In the early 2000s, three young programmers without much money gathered in a basement and started coding what would become one of the most widely used pieces of software in the video game industry.
“Nobody really remembers how we survived in that period except we probably didn’t eat much,” said David Helgason, the CEO and co-founder of Unity Technologies, maker of the Unity3D game engine.
A decade later, untold numbers of developers have used Unity3D to make thousands of video games for mobile devices, consoles, browsers, PCs, Macs, and even Linux. The existence of Unity3D and similar products (such as the Unreal Engine and CryEngine) helped democratize game development, making the kinds of tools used by the world’s largest game companies available to developers at little or no cost. This has helped developers focus less on creating a video game’s underlying technology and more on the artistic and creative processes that actually make games fun to play.
Helgason explained that a game engine is “a toolset used to build games and it’s the technology that executes the graphics, the audio, the physics, the interactions, the networking. Everything you see and hear on the screen is powered by this code that has to be super-optimized because it’s moving so much data and throwing so many pixels on the screen.”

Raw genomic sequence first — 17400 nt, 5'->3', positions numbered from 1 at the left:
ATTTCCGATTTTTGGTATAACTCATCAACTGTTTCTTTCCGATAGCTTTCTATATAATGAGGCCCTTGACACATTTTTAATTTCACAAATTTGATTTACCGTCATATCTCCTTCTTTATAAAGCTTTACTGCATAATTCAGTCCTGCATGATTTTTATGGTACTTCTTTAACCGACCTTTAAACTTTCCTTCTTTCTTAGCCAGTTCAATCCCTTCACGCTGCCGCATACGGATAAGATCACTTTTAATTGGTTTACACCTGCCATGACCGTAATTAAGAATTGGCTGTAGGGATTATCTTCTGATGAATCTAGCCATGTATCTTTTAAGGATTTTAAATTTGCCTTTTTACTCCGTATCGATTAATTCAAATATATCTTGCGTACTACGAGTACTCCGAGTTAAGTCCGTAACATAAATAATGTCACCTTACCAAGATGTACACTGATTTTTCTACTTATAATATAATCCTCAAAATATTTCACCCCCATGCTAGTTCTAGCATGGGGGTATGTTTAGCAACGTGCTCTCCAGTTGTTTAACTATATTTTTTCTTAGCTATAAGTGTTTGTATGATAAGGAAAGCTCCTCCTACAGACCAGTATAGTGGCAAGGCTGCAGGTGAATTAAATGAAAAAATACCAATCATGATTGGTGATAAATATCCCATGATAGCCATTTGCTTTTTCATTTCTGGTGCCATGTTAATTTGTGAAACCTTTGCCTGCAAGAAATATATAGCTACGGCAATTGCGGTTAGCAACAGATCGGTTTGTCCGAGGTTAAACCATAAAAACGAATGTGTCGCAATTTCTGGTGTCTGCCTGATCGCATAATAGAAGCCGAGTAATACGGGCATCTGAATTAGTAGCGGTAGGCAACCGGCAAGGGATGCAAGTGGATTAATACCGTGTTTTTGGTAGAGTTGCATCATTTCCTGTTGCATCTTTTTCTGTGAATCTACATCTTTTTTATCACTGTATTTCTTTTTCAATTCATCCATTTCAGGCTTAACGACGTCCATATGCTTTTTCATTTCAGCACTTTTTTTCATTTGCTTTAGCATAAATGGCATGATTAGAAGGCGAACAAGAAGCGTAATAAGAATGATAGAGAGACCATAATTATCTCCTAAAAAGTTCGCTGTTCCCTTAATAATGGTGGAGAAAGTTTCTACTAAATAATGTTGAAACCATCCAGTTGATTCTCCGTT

At one point in time, he added, every game company in the world had their own proprietary technology—which made a lot of sense in a more constrained world where device memory was low by today’s standards. Game engines, in their natural state, were little more than minimal scaffolding around a particular game. But that eventually changed. “As platforms became more complicated, the technology requirements for making games became more complicated,” he said. “At some point you needed different shadows and special effects and smoke and particles and physics has to be realistic, and all this stuff.”